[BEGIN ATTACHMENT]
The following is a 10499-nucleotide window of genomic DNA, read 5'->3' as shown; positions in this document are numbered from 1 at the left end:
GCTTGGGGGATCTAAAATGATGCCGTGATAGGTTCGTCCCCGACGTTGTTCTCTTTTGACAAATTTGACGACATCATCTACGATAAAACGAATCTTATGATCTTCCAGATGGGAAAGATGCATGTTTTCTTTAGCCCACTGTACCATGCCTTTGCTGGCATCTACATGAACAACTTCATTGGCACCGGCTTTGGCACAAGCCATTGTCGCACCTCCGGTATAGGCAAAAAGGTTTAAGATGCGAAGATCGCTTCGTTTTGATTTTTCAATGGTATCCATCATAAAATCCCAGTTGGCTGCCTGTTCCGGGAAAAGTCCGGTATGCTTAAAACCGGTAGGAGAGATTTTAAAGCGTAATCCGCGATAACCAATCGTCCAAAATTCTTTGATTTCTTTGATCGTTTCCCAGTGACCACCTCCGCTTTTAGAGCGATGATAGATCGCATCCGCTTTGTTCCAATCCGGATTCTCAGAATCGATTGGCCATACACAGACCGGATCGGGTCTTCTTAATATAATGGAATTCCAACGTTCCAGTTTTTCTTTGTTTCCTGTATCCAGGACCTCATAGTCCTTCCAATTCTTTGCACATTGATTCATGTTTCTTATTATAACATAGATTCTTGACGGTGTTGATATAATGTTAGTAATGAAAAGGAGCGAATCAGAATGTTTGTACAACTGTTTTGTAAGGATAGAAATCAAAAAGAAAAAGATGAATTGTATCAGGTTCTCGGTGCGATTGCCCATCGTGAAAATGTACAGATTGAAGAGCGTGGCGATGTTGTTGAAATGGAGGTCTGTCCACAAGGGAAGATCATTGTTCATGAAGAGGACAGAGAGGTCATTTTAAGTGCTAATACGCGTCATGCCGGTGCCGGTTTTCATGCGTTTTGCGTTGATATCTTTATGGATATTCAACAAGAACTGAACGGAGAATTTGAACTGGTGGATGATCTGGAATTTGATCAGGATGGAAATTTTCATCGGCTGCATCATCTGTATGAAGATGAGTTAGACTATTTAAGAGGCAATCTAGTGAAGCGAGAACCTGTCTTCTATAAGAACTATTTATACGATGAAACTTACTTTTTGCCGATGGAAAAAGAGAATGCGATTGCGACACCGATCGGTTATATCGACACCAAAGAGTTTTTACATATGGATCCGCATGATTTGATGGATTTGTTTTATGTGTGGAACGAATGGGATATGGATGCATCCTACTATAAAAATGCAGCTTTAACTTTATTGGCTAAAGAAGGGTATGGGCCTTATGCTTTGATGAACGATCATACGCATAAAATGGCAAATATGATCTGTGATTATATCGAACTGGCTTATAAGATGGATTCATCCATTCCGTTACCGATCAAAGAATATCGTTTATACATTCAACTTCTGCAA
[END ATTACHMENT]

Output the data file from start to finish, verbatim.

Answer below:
The following is a 10499-nucleotide window of genomic DNA, read 5'->3' as shown; positions in this document are numbered from 1 at the left end:
GCTTGGGGGATCTAAAATGATGCCGTGATAGGTTCGTCCCCGACGTTGTTCTCTTTTGACAAATTTGACGACATCATCTACGATAAAACGAATCTTATGATCTTCCAGATGGGAAAGATGCATGTTTTCTTTAGCCCACTGTACCATGCCTTTGCTGGCATCTACATGAACAACTTCATTGGCACCGGCTTTGGCACAAGCCATTGTCGCACCTCCGGTATAGGCAAAAAGGTTTAAGATGCGAAGATCGCTTCGTTTTGATTTTTCAATGGTATCCATCATAAAATCCCAGTTGGCTGCCTGTTCCGGGAAAAGTCCGGTATGCTTAAAACCGGTAGGAGAGATTTTAAAGCGTAATCCGCGATAACCAATCGTCCAAAATTCTTTGATTTCTTTGATCGTTTCCCAGTGACCACCTCCGCTTTTAGAGCGATGATAGATCGCATCCGCTTTGTTCCAATCCGGATTCTCAGAATCGATTGGCCATACACAGACCGGATCGGGTCTTCTTAATATAATGGAATTCCAACGTTCCAGTTTTTCTTTGTTTCCTGTATCCAGGACCTCATAGTCCTTCCAATTCTTTGCACATTGATTCATGTTTCTTATTATAACATAGATTCTTGACGGTGTTGATATAATGTTAGTAATGAAAAGGAGCGAATCAGAATGTTTGTACAACTGTTTTGTAAGGATAGAAATCAAAAAGAAAAAGATGAATTGTATCAGGTTCTCGGTGCGATTGCCCATCGTGAAAATGTACAGATTGAAGAGCGTGGCGATGTTGTTGAAATGGAGGTCTGTCCACAAGGGAAGATCATTGTTCATGAAGAGGACAGAGAGGTCATTTTAAGTGCTAATACGCGTCATGCCGGTGCCGGTTTTCATGCGTTTTGCGTTGATATCTTTATGGATATTCAACAAGAACTGAACGGAGAATTTGAACTGGTGGATGATCTGGAATTTGATCAGGATGGAAATTTTCATCGGCTGCATCATCTGTATGAAGATGAGTTAGACTATTTAAGAGGCAATCTAGTGAAGCGAGAACCTGTCTTCTATAAGAACTATTTATACGATGAAACTTACTTTTTGCCGATGGAAAAAGAGAATGCGATTGCGACACCGATCGGTTATATCGACACCAAAGAGTTTTTACATATGGATCCGCATGATTTGATGGATTTGTTTTATGTGTGGAACGAATGGGATATGGATGCATCCTACTATAAAAATGCAGCTTTAACTTTATTGGCTAAAGAAGGGTATGGGCCTTATGCTTTGATGAACGATCATACGCATAAAATGGCAAATATGATCTGTGATTATATCGAACTGGCTTATAAGATGGATTCATCCATTCCGTTACCGATCAAAGAATATCGTTTATACATTCAACTTCTGCAA